Kirk Pepperdine on Performance Tuning and Cloud Computing
In her lastest article, Janice Heiss interviews Java Champion Kirk Pepperdine on Performance Tuning and Cloud Computing. I was in the java.net booth at this year's JavaOne when Kirk gave a presentation on Java performance tuning (you can listen to the podcast). While "the cloud" was a significant topic at JavaOne, Kirk's java.net Community Corner presentation did not include that.
Early in the interview, Janice asked Kirk: "What misconceptions do you encounter among developers about performance tuning?"
Kirk's response wasn't what I would have expected. He answered:
Here's a major one: All developers believe they are good at performance tuning. They might be very good at writing performance code, and they might be very good at coding, but generally I find that most developers are not very good at performance tuning.
How can this be?
When developers are put in situations where they are asked to performance tune, they typically look at code and take some action. But they invariably forget the dynamics of the system. If you don't include the dynamics of the system when you performance tune or if you think you understand the dynamics of the system and guess wildly wrong - which is quite often the case - you end up doing the wrong thing, which frequently happens.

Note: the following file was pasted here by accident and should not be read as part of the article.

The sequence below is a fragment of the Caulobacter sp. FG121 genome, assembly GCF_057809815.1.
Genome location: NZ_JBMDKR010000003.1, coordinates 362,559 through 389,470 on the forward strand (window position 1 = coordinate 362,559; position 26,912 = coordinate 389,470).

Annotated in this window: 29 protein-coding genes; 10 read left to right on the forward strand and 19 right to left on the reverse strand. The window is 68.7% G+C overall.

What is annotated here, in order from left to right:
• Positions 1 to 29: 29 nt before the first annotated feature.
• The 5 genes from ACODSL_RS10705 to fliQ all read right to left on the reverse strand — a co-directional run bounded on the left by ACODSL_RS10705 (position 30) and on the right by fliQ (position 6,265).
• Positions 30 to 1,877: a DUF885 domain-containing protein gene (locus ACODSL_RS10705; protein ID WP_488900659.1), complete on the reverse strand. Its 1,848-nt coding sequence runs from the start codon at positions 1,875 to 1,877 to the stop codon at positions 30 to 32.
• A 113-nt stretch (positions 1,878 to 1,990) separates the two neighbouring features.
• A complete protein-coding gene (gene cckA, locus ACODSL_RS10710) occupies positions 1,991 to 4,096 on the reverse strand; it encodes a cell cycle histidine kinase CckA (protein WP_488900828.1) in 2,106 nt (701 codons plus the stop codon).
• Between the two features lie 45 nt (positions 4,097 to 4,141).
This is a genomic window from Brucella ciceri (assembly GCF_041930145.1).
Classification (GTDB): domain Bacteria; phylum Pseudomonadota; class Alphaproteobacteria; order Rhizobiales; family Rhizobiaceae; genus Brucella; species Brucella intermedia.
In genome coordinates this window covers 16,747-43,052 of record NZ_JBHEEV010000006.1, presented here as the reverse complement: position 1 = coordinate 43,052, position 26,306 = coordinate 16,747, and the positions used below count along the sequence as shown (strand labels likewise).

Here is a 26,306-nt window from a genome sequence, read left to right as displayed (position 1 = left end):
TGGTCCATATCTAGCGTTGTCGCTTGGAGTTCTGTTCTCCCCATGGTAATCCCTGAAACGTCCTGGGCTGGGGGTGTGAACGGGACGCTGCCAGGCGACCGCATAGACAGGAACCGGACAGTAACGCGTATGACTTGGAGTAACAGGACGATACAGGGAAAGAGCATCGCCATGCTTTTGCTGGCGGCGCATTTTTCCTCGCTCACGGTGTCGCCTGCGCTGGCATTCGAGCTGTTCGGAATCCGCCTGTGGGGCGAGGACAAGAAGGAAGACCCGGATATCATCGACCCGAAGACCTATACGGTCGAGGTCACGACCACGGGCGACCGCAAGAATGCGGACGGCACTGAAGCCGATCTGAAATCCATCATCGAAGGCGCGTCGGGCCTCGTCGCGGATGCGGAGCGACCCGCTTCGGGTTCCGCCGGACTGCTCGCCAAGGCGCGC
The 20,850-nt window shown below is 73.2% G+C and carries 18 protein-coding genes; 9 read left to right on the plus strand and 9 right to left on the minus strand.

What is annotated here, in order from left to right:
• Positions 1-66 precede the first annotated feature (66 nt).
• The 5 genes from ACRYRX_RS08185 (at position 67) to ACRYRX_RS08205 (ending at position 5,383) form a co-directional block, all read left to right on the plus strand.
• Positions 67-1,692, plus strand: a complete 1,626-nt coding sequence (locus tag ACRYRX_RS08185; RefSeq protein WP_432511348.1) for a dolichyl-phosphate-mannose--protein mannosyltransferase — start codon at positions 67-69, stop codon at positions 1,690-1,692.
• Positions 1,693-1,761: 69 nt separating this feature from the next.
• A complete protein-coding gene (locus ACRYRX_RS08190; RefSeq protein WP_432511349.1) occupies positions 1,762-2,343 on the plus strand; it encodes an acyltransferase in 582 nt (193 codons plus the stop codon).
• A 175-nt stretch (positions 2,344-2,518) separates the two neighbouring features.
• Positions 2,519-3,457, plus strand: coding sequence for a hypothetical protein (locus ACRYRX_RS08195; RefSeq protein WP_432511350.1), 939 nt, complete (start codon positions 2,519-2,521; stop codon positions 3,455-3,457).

Kirk notes that software testers tend to be more successful when it comes to performance tuning than most developers, because they are more accustomed to working within a defined process.
Toward the end of the interview, Janice brings up the cloud:
As we move toward an era of cloud computing, what should Java developers understand about performance tuning? What scaling problems must developers address these days?
From his response, I think we know which choice Kirk would select in our current poll, which asks What's you opinion of 'the Cloud'? Kirk answered:
Cloud computing doesn't look that different from large data centers, which people have been trying to deal with for a long time.
While there are some problems that are peculiar to cloud computing today, I don't think they will be problems for a long time. Everyone knows that virtualization of the network is problematic. People are working hard to find ways to eliminate the problem.
There's a lot more interesting material in Janice's interview with Kirk. Read the complete interview, and you'll see what I mean.
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